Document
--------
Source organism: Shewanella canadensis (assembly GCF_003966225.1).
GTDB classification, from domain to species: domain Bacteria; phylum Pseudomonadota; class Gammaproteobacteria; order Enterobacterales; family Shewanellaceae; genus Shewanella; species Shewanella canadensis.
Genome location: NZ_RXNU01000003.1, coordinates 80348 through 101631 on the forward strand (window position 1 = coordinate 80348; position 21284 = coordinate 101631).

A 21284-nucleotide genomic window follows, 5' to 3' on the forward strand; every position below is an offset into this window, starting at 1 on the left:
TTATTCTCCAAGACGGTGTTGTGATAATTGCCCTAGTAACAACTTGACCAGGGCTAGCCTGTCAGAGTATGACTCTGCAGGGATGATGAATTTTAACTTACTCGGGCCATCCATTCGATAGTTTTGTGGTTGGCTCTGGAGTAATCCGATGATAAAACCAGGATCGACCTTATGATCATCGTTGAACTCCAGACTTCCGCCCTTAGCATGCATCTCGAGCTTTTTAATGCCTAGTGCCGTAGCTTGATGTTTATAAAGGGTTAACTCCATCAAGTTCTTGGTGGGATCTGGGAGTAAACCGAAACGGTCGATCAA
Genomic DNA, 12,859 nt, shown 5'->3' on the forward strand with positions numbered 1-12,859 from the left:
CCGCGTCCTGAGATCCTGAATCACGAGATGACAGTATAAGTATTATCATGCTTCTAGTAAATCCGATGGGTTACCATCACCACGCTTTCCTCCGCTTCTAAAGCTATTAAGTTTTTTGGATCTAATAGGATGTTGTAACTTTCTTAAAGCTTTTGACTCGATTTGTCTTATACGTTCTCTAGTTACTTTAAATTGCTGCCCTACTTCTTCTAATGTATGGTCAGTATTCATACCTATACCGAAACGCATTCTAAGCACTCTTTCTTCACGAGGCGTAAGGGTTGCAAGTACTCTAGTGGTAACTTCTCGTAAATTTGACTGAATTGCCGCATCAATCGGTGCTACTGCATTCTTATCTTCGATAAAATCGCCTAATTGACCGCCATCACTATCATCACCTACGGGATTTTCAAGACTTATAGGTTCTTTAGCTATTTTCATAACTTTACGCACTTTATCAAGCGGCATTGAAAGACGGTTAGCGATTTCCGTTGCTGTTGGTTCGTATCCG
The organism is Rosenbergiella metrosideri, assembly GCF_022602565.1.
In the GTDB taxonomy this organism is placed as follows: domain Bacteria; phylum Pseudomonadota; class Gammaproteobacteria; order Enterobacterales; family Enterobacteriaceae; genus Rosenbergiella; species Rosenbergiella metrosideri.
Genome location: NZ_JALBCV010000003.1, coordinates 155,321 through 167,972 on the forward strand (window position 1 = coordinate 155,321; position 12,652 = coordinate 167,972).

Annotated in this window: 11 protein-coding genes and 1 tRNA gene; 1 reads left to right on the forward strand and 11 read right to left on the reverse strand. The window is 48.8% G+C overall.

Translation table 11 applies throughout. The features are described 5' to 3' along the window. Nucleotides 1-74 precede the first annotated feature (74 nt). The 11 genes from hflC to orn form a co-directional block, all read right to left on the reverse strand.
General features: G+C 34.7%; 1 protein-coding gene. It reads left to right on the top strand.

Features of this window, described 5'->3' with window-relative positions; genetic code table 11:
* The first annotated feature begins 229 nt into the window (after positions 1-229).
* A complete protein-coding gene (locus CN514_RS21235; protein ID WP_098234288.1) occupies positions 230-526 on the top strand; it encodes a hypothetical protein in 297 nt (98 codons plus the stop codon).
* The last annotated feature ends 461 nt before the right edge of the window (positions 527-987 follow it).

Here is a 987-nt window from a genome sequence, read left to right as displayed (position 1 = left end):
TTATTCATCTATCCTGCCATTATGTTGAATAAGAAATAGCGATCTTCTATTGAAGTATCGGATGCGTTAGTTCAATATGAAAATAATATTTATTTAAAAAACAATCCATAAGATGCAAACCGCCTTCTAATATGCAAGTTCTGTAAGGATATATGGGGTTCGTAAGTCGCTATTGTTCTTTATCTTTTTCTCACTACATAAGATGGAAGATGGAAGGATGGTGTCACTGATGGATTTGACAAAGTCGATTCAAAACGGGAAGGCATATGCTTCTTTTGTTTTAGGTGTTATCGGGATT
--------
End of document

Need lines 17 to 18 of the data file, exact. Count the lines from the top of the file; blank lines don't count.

* The last annotated feature ends 461 nt before the right edge of the window (positions 527-987 follow it).

Here is a 987-nt window from a genome sequence, read left to right as displayed (position 1 = left end):